For nearly two decades, the SPA at Goldsmiths served as the authoritative research collection on Prokofiev in the West. It contained the copies of the Prokofiev materials at the BnF, as well as copies of other Prokofiev manuscripts, letters, photographs, and documents held in other repositories. The SPA gathered a vast collection of published material on Prokofiev, including some 500 scores (including many rare and first editions), nearly 500 concert programs, and over 400 books (mainly in English and Russian, but also in French and German), periodicals and articles on Prokofiev. The audiovisual collection contains almost 800 audio recordings on CD, LP and cassette, and 65 video/DVD recordings.
The Goldsmiths SPA also acquired archival material from the composer's family and devoted supporters. Lina Prokofiev donated her own personal archive, which includes materials gathered for a planned biography of her husband. Oleg Prokofiev, their younger son, donated material relating to his own work and to his father's music. Smaller archival collections added to the SPA archive include: the Georgii Gorchakov Collection, the Christopher Palmer Collection, the Lázár Collection, the Sir Edward Downes Collection, the Noëlle Mann Collection, and the Reberg Collection.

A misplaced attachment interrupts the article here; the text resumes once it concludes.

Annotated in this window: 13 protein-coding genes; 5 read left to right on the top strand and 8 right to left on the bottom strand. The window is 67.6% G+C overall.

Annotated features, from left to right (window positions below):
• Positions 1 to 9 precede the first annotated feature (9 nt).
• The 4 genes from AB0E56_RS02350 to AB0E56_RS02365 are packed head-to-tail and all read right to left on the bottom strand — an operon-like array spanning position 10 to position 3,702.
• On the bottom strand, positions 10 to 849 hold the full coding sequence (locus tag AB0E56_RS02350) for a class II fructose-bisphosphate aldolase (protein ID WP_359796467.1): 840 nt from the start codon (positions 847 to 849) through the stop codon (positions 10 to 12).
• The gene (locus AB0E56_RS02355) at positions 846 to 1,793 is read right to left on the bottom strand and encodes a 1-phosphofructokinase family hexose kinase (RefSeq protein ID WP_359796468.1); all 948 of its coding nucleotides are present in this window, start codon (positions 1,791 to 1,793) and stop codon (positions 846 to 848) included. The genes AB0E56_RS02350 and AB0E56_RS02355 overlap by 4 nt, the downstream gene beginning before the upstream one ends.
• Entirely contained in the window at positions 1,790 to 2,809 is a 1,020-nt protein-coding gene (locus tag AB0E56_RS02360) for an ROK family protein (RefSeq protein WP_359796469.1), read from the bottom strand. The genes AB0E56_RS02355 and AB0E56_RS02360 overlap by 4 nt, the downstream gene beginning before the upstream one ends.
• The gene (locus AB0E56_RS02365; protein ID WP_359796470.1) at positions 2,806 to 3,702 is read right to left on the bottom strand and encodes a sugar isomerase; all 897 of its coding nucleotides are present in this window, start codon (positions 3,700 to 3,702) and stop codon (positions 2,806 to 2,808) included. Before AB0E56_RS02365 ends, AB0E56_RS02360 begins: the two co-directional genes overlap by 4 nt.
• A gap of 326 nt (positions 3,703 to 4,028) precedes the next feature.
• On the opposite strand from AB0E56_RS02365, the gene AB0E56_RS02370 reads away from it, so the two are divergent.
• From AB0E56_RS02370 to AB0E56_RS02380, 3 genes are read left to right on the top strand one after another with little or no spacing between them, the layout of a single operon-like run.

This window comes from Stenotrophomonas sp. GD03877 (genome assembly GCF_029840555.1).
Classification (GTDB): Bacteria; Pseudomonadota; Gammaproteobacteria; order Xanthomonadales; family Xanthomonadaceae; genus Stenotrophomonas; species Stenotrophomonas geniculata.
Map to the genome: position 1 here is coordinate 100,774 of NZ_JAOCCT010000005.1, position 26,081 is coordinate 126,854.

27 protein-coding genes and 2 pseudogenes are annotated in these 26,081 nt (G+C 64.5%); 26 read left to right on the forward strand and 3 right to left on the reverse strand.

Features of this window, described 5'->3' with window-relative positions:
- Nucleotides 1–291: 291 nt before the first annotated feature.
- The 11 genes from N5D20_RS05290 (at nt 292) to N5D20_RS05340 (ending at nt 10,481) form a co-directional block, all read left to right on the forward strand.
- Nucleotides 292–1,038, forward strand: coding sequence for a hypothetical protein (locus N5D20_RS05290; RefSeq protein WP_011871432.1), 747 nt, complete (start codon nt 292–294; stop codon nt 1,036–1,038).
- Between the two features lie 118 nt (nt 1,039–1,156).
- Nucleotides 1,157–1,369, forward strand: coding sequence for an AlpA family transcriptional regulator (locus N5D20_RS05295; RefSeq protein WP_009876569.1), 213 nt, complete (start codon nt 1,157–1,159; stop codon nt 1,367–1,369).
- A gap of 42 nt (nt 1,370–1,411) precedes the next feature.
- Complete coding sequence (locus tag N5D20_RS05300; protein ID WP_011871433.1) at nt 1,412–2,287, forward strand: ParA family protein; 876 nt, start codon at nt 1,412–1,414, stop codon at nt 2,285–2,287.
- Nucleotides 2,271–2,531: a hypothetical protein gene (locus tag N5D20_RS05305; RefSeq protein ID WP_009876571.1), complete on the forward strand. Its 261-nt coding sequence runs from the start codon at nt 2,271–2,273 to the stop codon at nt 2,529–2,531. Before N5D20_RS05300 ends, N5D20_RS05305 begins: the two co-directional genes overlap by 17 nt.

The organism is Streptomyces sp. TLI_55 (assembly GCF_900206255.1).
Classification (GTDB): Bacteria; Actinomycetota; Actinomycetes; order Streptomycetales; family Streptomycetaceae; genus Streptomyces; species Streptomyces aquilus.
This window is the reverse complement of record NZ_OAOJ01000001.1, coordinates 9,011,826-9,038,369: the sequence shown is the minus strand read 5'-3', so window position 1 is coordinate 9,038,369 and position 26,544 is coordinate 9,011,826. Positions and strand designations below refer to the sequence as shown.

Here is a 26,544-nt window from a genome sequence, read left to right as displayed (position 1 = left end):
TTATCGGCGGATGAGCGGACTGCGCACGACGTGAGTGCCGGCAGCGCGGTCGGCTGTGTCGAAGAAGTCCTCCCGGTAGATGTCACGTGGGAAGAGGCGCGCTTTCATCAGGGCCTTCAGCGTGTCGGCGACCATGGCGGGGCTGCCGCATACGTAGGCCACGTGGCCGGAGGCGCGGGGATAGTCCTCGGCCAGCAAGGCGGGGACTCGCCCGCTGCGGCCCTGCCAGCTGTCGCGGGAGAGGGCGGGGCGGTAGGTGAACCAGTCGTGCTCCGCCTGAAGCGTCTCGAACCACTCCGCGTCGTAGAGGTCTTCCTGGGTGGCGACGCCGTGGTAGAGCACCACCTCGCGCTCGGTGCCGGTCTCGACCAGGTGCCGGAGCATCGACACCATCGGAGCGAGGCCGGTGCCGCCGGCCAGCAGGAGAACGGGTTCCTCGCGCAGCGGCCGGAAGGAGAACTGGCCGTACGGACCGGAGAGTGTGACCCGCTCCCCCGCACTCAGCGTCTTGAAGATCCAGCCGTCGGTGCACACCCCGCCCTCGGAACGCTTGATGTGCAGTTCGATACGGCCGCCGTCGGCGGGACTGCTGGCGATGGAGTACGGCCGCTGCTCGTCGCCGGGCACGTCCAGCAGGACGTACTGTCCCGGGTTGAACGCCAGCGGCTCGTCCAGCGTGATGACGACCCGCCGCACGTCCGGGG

In 2013, the original Prokofiev material from the BnF and the Goldsmiths SPA were brought together to form one coherent collection, currently on deposit at the Rare Books and Manuscript Library at Columbia University.
The website of the Serge Prokofiev Foundation, www.sprkfv.net, contains further information about the life and works of the composer and the Archive. There is also information about the journal of the Prokofiev Foundation, Three Oranges , including some sample full-text articles, and information regarding subscriptions.
This series contains complete works, drafts, sketches, and notes for Prokofiev's musical works: 58 original manuscripts, 153 photocopies, 105 microfilm, and 57 digital items. The material is dated as early as 1899 and as late as 1953, with some items containing annotations added after Prokofiev's death.
The music manuscripts have been thoroughly cataloged to provide information about format, genre, material features, and provenance. Terms include:
Document type: divides manuscripts based on whether they consist of notated music or text.
Format: describes the technology used to produce each item as well as its stage of publication (i.e manuscript, typescript, publication).
Genre: categorizes the musical works themselves (i.e opera, ballet, motion picture music, incidental music, orchestral music, songs with orchestra, symphony, choruses with orchestra, band music, chamber music, instrumental music, songs, piano music).